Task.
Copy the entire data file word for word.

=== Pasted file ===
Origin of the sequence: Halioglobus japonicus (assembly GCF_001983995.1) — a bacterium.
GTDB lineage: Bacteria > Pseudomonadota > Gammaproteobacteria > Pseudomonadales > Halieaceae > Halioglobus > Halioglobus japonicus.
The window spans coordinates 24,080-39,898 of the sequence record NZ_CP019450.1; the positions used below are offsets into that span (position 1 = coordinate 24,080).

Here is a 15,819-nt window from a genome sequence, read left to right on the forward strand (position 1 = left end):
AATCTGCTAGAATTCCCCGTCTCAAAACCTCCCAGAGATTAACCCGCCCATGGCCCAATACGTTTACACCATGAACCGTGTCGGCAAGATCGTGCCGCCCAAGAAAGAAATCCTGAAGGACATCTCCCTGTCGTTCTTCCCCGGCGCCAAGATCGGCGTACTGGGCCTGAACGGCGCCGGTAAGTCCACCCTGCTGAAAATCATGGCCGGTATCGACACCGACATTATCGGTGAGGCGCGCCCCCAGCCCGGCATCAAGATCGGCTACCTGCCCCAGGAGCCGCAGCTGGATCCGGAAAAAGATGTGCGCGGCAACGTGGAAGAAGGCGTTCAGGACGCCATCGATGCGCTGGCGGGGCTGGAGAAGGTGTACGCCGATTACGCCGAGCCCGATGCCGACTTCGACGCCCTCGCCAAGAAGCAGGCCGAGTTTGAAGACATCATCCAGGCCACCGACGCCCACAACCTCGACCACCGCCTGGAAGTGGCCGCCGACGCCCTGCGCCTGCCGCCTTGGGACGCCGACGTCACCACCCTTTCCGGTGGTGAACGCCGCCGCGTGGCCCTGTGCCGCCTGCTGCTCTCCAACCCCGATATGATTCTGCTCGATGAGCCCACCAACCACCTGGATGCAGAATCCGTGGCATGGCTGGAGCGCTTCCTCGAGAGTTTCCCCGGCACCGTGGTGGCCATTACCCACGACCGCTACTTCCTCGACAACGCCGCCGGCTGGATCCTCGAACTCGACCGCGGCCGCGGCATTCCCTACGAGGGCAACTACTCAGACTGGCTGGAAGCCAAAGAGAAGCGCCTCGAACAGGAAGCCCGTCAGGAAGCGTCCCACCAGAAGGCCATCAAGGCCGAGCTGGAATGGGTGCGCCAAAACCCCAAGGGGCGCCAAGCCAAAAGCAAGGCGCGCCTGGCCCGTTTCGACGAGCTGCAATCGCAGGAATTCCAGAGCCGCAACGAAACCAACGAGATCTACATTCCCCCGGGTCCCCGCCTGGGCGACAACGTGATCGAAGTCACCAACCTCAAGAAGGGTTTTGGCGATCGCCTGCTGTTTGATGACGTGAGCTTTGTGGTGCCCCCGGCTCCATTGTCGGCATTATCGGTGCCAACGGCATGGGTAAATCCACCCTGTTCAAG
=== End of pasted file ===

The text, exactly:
Origin of the sequence: Halioglobus japonicus (assembly GCF_001983995.1) — a bacterium.
GTDB lineage: Bacteria > Pseudomonadota > Gammaproteobacteria > Pseudomonadales > Halieaceae > Halioglobus > Halioglobus japonicus.
The window spans coordinates 24,080-39,898 of the sequence record NZ_CP019450.1; the positions used below are offsets into that span (position 1 = coordinate 24,080).

Here is a 15,819-nt window from a genome sequence, read left to right on the forward strand (position 1 = left end):
AATCTGCTAGAATTCCCCGTCTCAAAACCTCCCAGAGATTAACCCGCCCATGGCCCAATACGTTTACACCATGAACCGTGTCGGCAAGATCGTGCCGCCCAAGAAAGAAATCCTGAAGGACATCTCCCTGTCGTTCTTCCCCGGCGCCAAGATCGGCGTACTGGGCCTGAACGGCGCCGGTAAGTCCACCCTGCTGAAAATCATGGCCGGTATCGACACCGACATTATCGGTGAGGCGCGCCCCCAGCCCGGCATCAAGATCGGCTACCTGCCCCAGGAGCCGCAGCTGGATCCGGAAAAAGATGTGCGCGGCAACGTGGAAGAAGGCGTTCAGGACGCCATCGATGCGCTGGCGGGGCTGGAGAAGGTGTACGCCGATTACGCCGAGCCCGATGCCGACTTCGACGCCCTCGCCAAGAAGCAGGCCGAGTTTGAAGACATCATCCAGGCCACCGACGCCCACAACCTCGACCACCGCCTGGAAGTGGCCGCCGACGCCCTGCGCCTGCCGCCTTGGGACGCCGACGTCACCACCCTTTCCGGTGGTGAACGCCGCCGCGTGGCCCTGTGCCGCCTGCTGCTCTCCAACCCCGATATGATTCTGCTCGATGAGCCCACCAACCACCTGGATGCAGAATCCGTGGCATGGCTGGAGCGCTTCCTCGAGAGTTTCCCCGGCACCGTGGTGGCCATTACCCACGACCGCTACTTCCTCGACAACGCCGCCGGCTGGATCCTCGAACTCGACCGCGGCCGCGGCATTCCCTACGAGGGCAACTACTCAGACTGGCTGGAAGCCAAAGAGAAGCGCCTCGAACAGGAAGCCCGTCAGGAAGCGTCCCACCAGAAGGCCATCAAGGCCGAGCTGGAATGGGTGCGCCAAAACCCCAAGGGGCGCCAAGCCAAAAGCAAGGCGCGCCTGGCCCGTTTCGACGAGCTGCAATCGCAGGAATTCCAGAGCCGCAACGAAACCAACGAGATCTACATTCCCCCGGGTCCCCGCCTGGGCGACAACGTGATCGAAGTCACCAACCTCAAGAAGGGTTTTGGCGATCGCCTGCTGTTTGATGACGTGAGCTTTGTGGTGCCCCCGGCTCCATTGTCGGCATTATCGGTGCCAACGGCATGGGTAAATCCACCCTGTTCAAG